Trespass – Penal Code 602
According to California’s trespass law, Penal Code 602, it is illegal to enter someone else’s property with the intent to interfere with their property rights. The property rights that are most commonly interfered with in trespassing offenses include:
- “occupying” the property without permission
- damaging the property
- refusing to leave the property
- if the property is a business, interfering with the conducting of business on the premises
As with burglary, breaking is not a necessary component of a trespassing violation, however, forcefully entering another person’s property may be considered trespassing.
Vandalism – Penal Code 594
According to California’s vandalism law, Penal Code 594, it is illegal to damage, destroy, or deface someone else’s property. “Breaking,” or using force in order to gain entry, may constitute vandalism if the property is damaged. For example, breaking a window in order to gain entry can be considered vandalism. A defendant may be charged with vandalism even if he or she does not enter the premises. For instance, if you throw a rock through a window with the intent to enter the premises but are startled and leave without entering, you may not be charged with breaking and entering but could still be charged with vandalism for having broken the window.
Penalty for Breaking and Entering in California
In order to be convicted of burglary in California, the prosecution must prove that the defendant:
- “Entered” a building or premise either partially or completely; AND
- Did so with the intent to commit theft or a felony
It is not necessary for the defendant to have “broken” into the premises nor for the defendant to have successfully completed or fully carried out the theft or felony so long as the intent can be proven.
Burglary may be prosecuted as a misdemeanor or a felony depending on the type of burglary and the details of the case.
First Degree (FD) Burglary
First degree burglary is always a felony in the state of California. Penalties for a first degree burglary conviction are:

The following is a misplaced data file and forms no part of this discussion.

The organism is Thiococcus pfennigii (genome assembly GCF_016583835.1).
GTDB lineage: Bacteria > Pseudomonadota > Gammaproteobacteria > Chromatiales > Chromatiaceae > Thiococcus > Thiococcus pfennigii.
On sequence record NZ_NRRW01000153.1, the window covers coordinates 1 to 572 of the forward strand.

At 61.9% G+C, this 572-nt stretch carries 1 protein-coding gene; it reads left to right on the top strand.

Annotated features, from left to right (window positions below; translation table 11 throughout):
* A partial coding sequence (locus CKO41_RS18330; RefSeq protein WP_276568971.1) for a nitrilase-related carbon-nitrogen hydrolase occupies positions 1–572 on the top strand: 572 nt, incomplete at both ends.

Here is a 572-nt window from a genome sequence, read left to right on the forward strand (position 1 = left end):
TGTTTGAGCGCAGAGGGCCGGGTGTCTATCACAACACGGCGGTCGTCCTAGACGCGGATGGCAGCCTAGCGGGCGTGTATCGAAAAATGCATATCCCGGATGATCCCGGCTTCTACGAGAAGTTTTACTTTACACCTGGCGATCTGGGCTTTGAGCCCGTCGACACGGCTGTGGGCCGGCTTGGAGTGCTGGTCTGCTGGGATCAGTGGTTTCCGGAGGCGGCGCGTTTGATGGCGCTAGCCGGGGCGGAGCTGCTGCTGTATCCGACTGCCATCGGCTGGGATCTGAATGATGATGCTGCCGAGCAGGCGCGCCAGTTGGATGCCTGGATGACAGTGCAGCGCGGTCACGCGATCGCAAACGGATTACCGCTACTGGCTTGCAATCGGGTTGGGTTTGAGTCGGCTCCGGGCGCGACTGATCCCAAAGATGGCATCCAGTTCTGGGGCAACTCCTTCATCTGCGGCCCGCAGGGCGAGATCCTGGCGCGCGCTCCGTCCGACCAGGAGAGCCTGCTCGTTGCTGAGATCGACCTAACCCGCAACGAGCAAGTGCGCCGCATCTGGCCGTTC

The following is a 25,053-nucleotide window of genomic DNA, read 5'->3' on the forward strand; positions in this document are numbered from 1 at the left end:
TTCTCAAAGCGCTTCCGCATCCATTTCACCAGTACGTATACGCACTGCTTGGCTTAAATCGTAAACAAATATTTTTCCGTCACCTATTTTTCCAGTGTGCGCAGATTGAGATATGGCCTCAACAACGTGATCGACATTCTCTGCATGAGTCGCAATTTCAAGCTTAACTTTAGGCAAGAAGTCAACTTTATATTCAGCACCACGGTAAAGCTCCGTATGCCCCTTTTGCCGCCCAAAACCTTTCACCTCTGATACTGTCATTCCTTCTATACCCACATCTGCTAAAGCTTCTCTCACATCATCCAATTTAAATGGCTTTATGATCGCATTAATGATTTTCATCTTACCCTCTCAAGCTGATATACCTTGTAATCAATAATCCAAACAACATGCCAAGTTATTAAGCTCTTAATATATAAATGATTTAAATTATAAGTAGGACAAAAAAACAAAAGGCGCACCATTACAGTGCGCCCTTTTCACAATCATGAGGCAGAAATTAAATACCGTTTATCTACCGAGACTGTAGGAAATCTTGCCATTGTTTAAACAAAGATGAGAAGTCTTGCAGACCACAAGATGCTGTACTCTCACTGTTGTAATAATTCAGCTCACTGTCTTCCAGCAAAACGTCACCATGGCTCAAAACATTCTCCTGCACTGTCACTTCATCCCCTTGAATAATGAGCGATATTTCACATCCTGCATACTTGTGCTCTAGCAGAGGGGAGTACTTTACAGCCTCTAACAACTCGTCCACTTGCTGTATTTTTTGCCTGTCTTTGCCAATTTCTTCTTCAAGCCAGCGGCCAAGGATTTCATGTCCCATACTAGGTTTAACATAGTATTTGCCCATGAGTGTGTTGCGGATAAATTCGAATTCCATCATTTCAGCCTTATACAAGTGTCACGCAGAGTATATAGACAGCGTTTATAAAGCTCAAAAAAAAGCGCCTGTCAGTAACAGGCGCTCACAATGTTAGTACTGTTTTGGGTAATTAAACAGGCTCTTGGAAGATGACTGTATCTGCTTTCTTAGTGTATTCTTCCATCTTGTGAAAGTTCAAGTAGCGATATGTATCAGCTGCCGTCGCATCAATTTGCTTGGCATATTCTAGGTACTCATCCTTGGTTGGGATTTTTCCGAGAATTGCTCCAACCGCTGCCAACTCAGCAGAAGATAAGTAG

- a two, four, or six-year sentence in a state prison; and
- a “strike” on the defendant’s record.
Under California’s Three Strikes Law, if you receive a strike for a felony conviction, such as burglary and you are convicted of a second felony, the prison sentence for the second felony will be doubled. A third strike (a third felony conviction) will result in a life sentence.
Second Degree (SD) Burglary
Second degree burglary is a “wobbler” charge in California, which means that it can be charged as either a felony or a misdemeanor depending on the details of the case including the value of the stolen items.
The maximum penalty for a misdemeanor second degree burglary conviction is:
- one year in county jail; and
- a fine of $1,000
Penalties for a felony second degree burglary conviction are:
- a 16-month, two-year, or three-year sentence in a state prison
It is possible to have a felony second degree burglary charge reduced to a misdemeanor, especially if the total value of the stolen good totals less than $950.
Possible Legal Defenses to Breaking and Entering Charges
An experienced and knowledgeable criminal defense attorney may be able to have your burglary charges reduced or dropped depending on the type of burglary that you have been charged with and the details of your case. Because the two things that the prosecution must prove in order to make a conviction are entry and intent, the most common legal defenses against burglary will try to disprove those factors. Some legal defenses that could be used against a burglary charge include:
- No entry: you are able to prove that you did not enter the premises either fully or partially.
- No intent: you are able to show that you did not have any intent to commit theft or a felony on the premises.
- Mistaken identity: you can provide an alibi or other evidence that proves that you are not the person that entered the premises.
- Insufficient evidence: you can prove that the prosecution’s evidence against you is weak, invalid, or inconsistent.
If you have been charged with breaking and entering or a related crime, you need to have an experienced criminal defense attorney on your side. I have been defending clients facing charges including breaking and entering, trespassing, and vandalism for over 30 years. Call my firm today to schedule a consultation and me and my team will build a defense strategy to help you get the best possible outcome for your case.